Friday, June 4, 2010

Riding With No Hands

I remember hearing someone say many years ago that sometimes on the rollercoaster of life you just have to put your hands up in the air, open your eyes, and go for it.  It stuck with me because at that time, I didn't feel at all brave, but wanted to be, on rollercoasters and in life in general.

Actually, my experience on rollercoasters had been alot like my other experiences up to that point - willing to try them after a bit of coaxing, anxious but hopeful of a good outcome.  Fourteen years ago, when my son was six, we took the kids to Disneyland.  Later, when my son talked about what the inside of Space Mountain looked like, I had to admit that my eyes were squeezed shut the whole time.  He thought that was pretty wimpy, and I did, too.  (For those of you who haven't yet been to Disneyland, Space Mountain is an indoor rollercoaster that is very dark inside, making it look like you are in deep space hurtling past stars and planets and . . . . other deep-space stuff.)  I realized that keeping my eyes shut tight in fear the entire time kept me from really having the experience, and it was a symbol of how I approached other things in my life as well.  I told my son then that next time I would leave my eyes open.

I finally had the chance last year, when we again took our now-adult children to Disneyland.  It was a great time, running between the rides, all of us acting like kids again.  I made a conscious decision that I would live up to my promise to myself.  My husband and my kids were indulgent with me, listening with smiles on their faces but somehow not laughing, when I said proudly that I was going to keep my eyes open on the ride.

The first one was the new rollercoaster in California Adventure.  I felt a big rush of excitement as I buckled in, and I have to say it was great as I watched upside down as we barrel-rolled our way down the track.  As we climbed a hill I went for it, first time ever, and put my hands in the air as we crested the hill and came tearing back down.  I waited 51 years to have that experience, and I'm glad I finally did it.

Later we hit the Hollywood Hotel ride that is open to the outside, supposedly in an elevator that falls a number of stories before stopping abruptly.  We rode that one twice, and I'm happy to report that I did it eyes open!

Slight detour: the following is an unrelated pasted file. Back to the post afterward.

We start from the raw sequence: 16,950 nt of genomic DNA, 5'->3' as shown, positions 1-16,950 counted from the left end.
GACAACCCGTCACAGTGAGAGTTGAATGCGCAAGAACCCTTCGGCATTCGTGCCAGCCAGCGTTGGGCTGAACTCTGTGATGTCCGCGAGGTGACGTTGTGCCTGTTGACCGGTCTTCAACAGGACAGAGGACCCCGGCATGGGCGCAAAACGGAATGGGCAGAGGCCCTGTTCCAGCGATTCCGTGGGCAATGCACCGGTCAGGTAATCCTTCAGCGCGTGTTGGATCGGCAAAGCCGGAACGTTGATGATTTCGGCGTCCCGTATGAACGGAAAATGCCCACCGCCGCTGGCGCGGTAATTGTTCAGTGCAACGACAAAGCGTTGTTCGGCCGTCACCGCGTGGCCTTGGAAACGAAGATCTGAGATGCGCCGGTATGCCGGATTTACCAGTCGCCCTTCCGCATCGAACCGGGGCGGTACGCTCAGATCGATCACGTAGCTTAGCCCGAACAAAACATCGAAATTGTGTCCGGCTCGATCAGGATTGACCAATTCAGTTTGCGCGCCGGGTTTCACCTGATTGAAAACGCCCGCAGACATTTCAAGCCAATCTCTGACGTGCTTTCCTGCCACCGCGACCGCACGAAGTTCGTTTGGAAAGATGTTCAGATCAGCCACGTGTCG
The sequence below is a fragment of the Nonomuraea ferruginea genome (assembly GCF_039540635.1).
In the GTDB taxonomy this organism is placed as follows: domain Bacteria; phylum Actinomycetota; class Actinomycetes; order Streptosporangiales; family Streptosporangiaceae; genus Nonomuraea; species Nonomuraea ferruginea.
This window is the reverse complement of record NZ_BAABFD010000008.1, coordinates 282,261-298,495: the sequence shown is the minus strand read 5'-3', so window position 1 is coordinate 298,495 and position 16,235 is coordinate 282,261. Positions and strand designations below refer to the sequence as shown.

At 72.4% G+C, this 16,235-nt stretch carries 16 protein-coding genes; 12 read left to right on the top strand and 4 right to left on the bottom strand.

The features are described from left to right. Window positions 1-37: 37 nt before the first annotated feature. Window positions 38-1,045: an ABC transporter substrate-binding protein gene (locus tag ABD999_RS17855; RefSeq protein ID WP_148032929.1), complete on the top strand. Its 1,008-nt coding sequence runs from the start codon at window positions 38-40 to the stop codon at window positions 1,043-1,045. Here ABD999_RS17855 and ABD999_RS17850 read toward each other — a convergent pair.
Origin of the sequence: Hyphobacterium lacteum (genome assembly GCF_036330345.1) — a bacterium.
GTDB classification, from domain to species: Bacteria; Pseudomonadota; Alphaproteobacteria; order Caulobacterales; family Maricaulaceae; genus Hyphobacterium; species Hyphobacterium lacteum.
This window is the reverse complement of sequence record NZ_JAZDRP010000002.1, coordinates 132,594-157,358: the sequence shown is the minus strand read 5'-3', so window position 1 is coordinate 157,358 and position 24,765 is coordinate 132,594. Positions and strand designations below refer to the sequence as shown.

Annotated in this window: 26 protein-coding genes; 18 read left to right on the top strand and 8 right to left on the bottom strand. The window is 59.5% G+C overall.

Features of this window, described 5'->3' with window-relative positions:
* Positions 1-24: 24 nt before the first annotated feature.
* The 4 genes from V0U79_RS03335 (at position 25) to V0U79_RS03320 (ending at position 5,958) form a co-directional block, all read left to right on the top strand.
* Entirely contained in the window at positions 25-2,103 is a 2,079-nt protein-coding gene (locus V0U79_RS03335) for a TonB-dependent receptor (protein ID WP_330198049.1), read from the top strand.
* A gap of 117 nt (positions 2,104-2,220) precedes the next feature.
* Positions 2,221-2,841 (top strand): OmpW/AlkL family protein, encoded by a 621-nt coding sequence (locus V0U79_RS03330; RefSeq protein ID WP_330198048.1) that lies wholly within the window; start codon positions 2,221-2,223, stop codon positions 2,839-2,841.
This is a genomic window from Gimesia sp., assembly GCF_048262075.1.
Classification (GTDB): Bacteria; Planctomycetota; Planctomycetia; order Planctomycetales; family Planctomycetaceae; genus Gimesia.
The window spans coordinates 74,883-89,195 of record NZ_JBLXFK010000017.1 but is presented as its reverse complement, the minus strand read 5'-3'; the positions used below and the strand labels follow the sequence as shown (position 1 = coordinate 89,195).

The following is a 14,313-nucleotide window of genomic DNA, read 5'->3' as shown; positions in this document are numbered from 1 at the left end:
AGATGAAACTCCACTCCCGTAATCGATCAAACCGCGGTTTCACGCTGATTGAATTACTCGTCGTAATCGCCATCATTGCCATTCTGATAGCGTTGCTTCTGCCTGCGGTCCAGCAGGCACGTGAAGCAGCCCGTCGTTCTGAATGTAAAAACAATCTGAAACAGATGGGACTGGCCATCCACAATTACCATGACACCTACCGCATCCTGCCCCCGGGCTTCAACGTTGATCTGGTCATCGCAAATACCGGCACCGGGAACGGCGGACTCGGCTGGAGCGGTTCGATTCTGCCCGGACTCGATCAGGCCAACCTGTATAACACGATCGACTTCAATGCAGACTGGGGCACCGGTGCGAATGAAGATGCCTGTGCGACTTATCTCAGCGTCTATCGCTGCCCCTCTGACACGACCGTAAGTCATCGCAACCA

One of the last ones we rode was Space Mountain, and I have a picture on my refrigerator of all of us - one of those that the ride takes at an especially scary part and then lets you buy the picture at the end if you want to.  There I am sitting in the front of the car, screaming and clearly having a great time, and my eyes look like bug eyes, but they are open.

Being with my kids for that weekend was tremendous fun, and the fact that I conquered my fear made it all the more so.  I'm still proud of that Space Mountain picture.  The great thing is, I've been learning to fear less and trust more for a long time, and I think in some small way that trip really did help me realize that I am brave, in many ways.  Every time we stand tall in our own truth, we are being brave.

Each time I deny a belief that anything but good is at work in my life, I am brave.  And each and every time I choose a reality of my own making, affirming that I exist as an expression of loving and limitless creation, I know my own unbounded power.

May you live with your eyes wide open, and may this tool be a blessing. . .


  1. Thank You for this your post just helped me make a life changing desicion!

  2. Thank you, Sherry. This is one rule I truly need to remember... Mary Ann

  3. I, too, have a photo of myself facing my fear - my fear of looking silly in front of others. It's proudly displayed by both of my daughters. I find it's been easier to face my fears as I grow older -

  4. This is a great post - and I just love the picture of the Tibetan monks!

    Fear stopped me from doing so many things in the past and I must have missed out on great experiences.

    I had never ridden a roller coaster. At the age of 45, my husband (10 yrs older) and I went to a theme park for a day with the sole purpose of experiencing this stuff. Oh my, it was truly terrifying but at the same time exhilerating. I will not do it again as I really didn't like it one bit, but I am grateful to have had the experience as now I have the knowledge to make my future decisions if faced with a coaster again!

    I also spent many years saying prayer didn't work. One day, a very wise man asked me if I had ever tried it. The honest answer was not really, just going through the motions when taken to church as a child. This man asked me to be open minded and willing. I tried it his way and today prayer is the whole centre of my life.

    Contempt prior to investigation bars all spiritual development. So today, if an opportunity comes my way, I don't dismiss it out of hand. I pray and ask God for guidance and he knows me well enough not to put me back on a roller coaster!

    F.E.A.R. - Face everything and rejoice.